Project Title

Expression of Telomerase mRNA in Nile Tilapia Tissues

Presenters

Academic department under which the project should be listed

CSM - Molecular and Cellular Biology

Faculty Sponsor Name

Jennifer Louten

Our research does not involve human subjects.

Abstract (300 words maximum)

Telomeres are repeated sequences of DNA that constitute the ends of chromosomes. Telomere length can be maintained by the activity of the ribonucleoprotein telomerase. Telomerase expression is readily observed in human stem cells and germ cells, but the gene is turned off in most normal human somatic tissues. In contrast, telomerase activity has been observed in tissues of fishes, including rainbow trout and Japanese medaka. It is unknown whether telomerase is constitutively expressed in Nile tilapia, a freshwater fish of interest because it is one of the most common farm-raised fish for human consumption. In recent years, a novel virus named tilapia lake virus (TiLV) was discovered and found to be the cause of mass die-offs of tilapia populations. In this study, we designed primers and used them to perform reverse transcriptase polymerase chain reaction (RT-PCR) analysis of telomerase expression in eleven tilapia organs. All eleven organs showed telomerase expression, with highest expression in the kidney and intestine. Our study is the first to show that telomerase is constitutively expressed in a variety of adult Nile tilapia tissues.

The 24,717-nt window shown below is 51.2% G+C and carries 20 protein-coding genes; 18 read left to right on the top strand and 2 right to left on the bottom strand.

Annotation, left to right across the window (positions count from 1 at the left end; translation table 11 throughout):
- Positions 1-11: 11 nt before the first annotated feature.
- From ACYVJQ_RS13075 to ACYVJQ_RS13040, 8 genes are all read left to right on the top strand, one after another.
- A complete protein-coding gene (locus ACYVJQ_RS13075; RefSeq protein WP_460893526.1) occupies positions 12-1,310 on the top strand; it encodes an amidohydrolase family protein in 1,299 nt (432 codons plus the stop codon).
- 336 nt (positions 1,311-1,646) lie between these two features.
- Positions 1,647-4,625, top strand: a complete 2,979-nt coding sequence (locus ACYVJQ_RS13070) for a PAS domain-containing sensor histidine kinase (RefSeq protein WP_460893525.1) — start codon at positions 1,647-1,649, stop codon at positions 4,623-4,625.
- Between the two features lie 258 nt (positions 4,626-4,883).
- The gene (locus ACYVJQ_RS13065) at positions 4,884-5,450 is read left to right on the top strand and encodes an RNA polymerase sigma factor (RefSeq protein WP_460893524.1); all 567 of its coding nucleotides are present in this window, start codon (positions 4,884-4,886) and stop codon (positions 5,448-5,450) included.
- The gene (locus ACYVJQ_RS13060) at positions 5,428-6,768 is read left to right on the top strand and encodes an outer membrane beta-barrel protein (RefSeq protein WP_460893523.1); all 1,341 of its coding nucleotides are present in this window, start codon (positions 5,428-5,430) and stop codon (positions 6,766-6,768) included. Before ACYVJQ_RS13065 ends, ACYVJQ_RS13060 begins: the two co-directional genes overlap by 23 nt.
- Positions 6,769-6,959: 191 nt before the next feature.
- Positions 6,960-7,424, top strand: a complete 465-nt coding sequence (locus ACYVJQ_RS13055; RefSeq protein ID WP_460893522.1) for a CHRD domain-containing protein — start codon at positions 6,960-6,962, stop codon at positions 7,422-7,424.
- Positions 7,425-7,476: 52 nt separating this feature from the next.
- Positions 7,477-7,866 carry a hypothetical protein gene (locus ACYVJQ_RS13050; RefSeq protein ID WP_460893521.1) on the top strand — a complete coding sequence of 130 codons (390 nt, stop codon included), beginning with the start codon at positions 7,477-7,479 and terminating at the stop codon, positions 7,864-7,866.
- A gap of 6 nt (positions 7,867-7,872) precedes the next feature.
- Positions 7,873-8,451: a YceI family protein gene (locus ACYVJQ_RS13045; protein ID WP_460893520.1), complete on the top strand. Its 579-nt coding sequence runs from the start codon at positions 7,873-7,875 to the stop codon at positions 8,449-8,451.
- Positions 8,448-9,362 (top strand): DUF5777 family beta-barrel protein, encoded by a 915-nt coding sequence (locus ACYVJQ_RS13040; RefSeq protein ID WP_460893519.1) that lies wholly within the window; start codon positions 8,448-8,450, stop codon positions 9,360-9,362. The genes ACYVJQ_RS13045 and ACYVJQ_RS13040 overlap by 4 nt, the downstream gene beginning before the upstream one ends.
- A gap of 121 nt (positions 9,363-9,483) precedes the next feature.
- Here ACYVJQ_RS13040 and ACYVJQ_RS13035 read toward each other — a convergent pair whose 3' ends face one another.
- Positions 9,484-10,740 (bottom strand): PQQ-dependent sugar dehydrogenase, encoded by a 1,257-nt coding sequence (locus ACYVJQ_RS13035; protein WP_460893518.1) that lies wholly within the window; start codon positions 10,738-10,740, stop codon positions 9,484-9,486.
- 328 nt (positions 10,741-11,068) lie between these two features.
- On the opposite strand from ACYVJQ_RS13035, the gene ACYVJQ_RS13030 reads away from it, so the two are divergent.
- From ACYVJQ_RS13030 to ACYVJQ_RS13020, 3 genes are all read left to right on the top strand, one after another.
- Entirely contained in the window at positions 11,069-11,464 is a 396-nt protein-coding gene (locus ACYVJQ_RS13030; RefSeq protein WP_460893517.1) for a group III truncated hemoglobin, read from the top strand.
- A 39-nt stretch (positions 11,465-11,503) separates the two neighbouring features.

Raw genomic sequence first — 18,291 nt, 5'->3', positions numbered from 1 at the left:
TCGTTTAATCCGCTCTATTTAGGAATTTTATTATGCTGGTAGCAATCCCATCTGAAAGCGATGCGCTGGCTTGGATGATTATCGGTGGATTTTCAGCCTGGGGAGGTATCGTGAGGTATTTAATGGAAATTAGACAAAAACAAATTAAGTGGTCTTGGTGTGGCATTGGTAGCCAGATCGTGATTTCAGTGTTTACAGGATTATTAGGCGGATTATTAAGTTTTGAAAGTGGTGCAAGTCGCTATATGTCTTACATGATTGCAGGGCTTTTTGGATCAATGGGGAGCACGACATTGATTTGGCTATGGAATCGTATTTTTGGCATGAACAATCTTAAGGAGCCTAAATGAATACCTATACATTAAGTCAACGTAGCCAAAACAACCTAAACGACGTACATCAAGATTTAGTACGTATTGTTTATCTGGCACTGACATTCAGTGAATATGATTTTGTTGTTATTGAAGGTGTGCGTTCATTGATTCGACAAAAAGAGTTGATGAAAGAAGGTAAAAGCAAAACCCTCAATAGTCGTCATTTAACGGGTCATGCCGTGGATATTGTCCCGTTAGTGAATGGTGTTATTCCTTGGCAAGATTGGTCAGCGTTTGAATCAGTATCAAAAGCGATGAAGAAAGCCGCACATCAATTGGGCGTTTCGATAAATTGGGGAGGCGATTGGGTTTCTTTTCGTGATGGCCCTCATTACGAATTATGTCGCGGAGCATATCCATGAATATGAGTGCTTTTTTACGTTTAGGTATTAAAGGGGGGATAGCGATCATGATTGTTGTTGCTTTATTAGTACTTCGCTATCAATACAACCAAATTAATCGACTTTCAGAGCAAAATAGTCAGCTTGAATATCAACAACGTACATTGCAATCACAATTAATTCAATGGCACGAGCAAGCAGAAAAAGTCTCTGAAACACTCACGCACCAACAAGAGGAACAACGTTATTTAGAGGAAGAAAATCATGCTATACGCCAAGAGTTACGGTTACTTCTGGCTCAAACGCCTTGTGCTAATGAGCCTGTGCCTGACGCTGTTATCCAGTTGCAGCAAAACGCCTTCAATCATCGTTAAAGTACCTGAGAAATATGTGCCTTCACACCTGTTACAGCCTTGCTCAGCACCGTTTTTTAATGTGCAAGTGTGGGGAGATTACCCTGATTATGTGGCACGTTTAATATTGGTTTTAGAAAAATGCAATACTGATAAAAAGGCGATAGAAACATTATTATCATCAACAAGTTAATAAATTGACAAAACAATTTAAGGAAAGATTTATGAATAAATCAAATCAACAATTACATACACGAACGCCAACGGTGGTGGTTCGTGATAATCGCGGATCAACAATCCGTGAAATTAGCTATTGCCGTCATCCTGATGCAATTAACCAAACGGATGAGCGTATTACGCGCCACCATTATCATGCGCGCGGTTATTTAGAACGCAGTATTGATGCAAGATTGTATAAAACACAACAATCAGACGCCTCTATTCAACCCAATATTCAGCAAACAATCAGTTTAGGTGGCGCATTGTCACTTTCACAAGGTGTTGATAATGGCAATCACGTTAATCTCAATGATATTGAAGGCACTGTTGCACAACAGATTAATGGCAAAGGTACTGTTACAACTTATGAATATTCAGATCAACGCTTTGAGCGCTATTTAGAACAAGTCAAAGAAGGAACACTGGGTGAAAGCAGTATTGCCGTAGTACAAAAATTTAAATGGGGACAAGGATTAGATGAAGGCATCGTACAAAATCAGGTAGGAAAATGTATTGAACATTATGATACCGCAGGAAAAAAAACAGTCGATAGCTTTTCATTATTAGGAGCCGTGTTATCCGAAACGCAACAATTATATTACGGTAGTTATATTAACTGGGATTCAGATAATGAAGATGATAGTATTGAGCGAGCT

Project Type

Poster

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Expression of Telomerase mRNA in Nile Tilapia Tissues

Telomeres are repeated sequences of DNA that constitute the ends of chromosomes. Telomere length can be maintained by the activity of the ribonucleoprotein telomerase. Telomerase expression is readily observed in human stem cells and germ cells, but the gene is turned off in most normal human somatic tissues. In contrast, telomerase activity has been observed in tissues of fishes, including rainbow trout and Japanese medaka. It is unknown whether telomerase is constitutively expressed in Nile tilapia, a freshwater fish of interest because it is one of the most common farm-raised fish for human consumption. In recent years, a novel virus named tilapia lake virus (TiLV) was discovered and found to be the cause of mass die-offs of tilapia populations. In this study, we designed primers and used them to perform reverse transcriptase polymerase chain reaction (RT-PCR) analysis of telomerase expression in eleven tilapia organs. All eleven organs showed telomerase expression, with highest expression in the kidney and intestine. Our study is the first to show that telomerase is constitutively expressed in a variety of adult Nile tilapia tissues.